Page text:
What Problem with Vein Anatomy Causes Varicose Veins?

Varicose veins are caused by a buildup of pressure inside the vein. This happens when a vein valve fails to close properly. Veins have three layers, and the innermost layer of many veins is lined with valves that seal once blood flows through. A tight seal on the valves is what keeps blood moving in the right direction. When a valve malfunctions, blood flows in reverse, engorging the vein. The vein begins to twist and swell, creating the bulging varicose veins you see at the skin’s surface.

The more backward blood flow you have, the more your vein walls stretch to accommodate blood. As veins stretch, they prevent valves from closing tightly too, even if they aren’t broken. This common issue is called Chronic Venous Insufficiency, and it can become debilitating. Book an appointment with Harvard-trained vein doctors to determine what’s causing your varicose veins. If you have Chronic Venous Insufficiency (CVI), you must treat it, in addition to treating varicose veins, to prevent continual issues. Some things put you at increased risk of developing varicose veins, including these contributing factors.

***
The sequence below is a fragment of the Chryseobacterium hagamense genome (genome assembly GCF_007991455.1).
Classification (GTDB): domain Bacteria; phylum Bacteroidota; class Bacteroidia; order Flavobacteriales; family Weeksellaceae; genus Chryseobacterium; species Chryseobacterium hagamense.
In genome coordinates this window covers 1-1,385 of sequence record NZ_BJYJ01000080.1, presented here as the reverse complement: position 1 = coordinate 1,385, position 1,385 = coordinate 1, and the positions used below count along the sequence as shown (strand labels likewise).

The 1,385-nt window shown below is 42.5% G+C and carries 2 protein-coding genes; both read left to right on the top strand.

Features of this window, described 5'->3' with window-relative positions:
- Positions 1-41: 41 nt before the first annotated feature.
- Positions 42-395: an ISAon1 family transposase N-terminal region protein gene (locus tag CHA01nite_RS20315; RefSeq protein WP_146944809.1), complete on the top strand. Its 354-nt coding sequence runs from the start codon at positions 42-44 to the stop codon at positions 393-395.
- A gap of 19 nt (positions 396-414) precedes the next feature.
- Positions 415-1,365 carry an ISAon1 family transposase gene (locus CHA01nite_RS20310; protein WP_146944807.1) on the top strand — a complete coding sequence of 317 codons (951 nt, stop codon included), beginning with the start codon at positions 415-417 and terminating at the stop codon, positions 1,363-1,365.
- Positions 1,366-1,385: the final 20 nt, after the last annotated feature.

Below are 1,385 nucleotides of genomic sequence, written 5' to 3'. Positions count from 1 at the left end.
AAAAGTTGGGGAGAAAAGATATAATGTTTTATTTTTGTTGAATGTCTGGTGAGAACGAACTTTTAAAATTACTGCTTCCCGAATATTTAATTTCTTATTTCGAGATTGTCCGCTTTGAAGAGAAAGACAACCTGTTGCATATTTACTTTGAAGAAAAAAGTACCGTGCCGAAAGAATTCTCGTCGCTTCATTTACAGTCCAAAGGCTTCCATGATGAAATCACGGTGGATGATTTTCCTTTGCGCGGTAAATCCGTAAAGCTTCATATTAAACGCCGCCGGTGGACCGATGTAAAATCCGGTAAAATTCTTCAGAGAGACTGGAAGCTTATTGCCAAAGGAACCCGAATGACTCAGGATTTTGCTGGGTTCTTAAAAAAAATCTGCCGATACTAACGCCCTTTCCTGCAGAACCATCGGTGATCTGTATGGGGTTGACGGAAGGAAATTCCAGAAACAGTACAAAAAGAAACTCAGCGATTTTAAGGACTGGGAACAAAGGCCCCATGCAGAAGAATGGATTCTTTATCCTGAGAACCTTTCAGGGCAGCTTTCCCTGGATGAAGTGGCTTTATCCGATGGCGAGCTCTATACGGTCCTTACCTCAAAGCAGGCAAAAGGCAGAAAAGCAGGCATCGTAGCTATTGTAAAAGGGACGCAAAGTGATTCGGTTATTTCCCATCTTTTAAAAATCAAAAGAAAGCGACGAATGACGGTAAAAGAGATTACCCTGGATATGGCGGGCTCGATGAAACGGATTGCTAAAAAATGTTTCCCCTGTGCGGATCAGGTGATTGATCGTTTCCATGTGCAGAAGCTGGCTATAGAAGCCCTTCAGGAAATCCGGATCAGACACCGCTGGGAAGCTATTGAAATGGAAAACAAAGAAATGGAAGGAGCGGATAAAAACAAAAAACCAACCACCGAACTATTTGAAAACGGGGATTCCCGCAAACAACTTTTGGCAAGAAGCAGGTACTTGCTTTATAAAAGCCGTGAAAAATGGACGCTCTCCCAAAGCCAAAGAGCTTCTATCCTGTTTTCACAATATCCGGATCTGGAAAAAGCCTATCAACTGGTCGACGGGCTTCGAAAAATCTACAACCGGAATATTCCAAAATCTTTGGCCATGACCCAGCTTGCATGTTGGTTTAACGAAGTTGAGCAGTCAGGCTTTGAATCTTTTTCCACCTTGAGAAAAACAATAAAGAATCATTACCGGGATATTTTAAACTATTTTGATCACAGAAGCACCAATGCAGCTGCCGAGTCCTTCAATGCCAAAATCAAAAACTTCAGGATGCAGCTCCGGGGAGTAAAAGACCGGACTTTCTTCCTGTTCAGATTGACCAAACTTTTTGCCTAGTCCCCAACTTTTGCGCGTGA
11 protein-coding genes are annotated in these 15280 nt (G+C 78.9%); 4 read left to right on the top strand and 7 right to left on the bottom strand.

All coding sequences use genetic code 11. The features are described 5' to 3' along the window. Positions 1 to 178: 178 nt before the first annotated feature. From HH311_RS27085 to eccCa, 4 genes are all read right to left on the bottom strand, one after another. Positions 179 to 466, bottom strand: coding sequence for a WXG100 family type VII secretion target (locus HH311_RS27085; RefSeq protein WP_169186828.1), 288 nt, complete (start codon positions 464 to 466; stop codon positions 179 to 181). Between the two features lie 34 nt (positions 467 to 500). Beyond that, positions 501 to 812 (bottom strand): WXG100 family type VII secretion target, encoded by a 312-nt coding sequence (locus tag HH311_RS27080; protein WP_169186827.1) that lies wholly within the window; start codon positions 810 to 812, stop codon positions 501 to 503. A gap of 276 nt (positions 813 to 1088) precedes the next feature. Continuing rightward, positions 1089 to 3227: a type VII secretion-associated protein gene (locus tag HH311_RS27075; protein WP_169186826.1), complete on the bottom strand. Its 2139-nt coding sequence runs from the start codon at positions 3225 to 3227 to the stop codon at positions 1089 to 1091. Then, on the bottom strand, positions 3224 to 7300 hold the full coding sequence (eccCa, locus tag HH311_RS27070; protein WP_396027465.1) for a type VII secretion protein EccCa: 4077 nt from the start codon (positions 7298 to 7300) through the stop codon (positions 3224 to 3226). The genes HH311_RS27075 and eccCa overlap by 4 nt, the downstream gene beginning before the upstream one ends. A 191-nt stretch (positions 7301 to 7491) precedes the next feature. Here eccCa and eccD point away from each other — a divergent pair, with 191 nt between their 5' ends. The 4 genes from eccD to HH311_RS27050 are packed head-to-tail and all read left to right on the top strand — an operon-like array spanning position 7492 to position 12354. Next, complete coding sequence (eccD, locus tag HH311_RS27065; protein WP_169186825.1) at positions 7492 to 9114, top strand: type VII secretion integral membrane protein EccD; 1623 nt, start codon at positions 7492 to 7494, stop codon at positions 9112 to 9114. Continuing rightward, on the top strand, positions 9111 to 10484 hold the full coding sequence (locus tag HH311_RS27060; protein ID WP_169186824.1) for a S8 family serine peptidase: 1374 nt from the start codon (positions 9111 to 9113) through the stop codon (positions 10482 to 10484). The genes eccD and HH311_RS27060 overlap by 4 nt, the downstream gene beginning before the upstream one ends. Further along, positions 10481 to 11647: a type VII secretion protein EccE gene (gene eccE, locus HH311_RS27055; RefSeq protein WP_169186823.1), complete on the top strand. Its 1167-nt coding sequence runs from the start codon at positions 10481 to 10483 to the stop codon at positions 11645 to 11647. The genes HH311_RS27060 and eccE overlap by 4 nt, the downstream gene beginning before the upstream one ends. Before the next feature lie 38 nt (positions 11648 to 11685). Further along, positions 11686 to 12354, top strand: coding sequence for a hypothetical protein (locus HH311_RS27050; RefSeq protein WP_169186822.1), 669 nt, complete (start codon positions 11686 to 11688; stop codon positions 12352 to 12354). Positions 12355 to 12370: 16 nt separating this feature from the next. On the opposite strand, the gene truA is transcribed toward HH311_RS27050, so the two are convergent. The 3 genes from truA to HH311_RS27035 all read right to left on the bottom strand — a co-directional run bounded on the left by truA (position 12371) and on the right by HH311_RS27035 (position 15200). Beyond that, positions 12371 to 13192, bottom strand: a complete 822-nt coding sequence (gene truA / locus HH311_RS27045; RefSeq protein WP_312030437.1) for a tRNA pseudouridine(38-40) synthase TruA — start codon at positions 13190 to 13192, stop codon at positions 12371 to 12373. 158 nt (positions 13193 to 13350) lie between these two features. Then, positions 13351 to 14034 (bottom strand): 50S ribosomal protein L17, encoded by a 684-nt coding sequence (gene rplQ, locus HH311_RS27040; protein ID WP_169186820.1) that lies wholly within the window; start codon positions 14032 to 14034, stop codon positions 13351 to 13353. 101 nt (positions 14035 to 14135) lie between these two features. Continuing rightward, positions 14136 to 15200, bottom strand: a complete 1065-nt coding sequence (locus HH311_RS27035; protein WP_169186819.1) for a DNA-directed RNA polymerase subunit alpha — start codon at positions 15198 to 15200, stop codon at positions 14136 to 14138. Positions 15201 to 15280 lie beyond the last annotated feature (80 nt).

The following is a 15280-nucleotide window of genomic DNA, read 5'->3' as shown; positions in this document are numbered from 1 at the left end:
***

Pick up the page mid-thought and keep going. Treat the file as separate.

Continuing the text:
Varicose veins can develop anywhere, but they’re especially common in the lower extremities. What causes varicose veins in the legs, and how do you treat them?

Risk Factors for Varicose Veins:

  • Family history
  • Female hormones
  • Hormonal changes
  • Birth control usage
  • Pregnancy
  • Obesity
  • Sedentary lifestyle
  • Smoking

Why Is the Anatomy of Veins in Legs More Susceptible?

Varicose veins are particularly common in the legs. This is because leg veins must pump blood from the feet all the way to the heart, so they have a tougher job than other veins. In addition, they must resist gravity and bear our body weight while they try to return blood to the heart. This makes vale failure more likely. People who must sit or stand for long periods of time also exacerbate leg veins. Blood pools and regresses more easily when we sit or stand, than when we elevate legs and feet.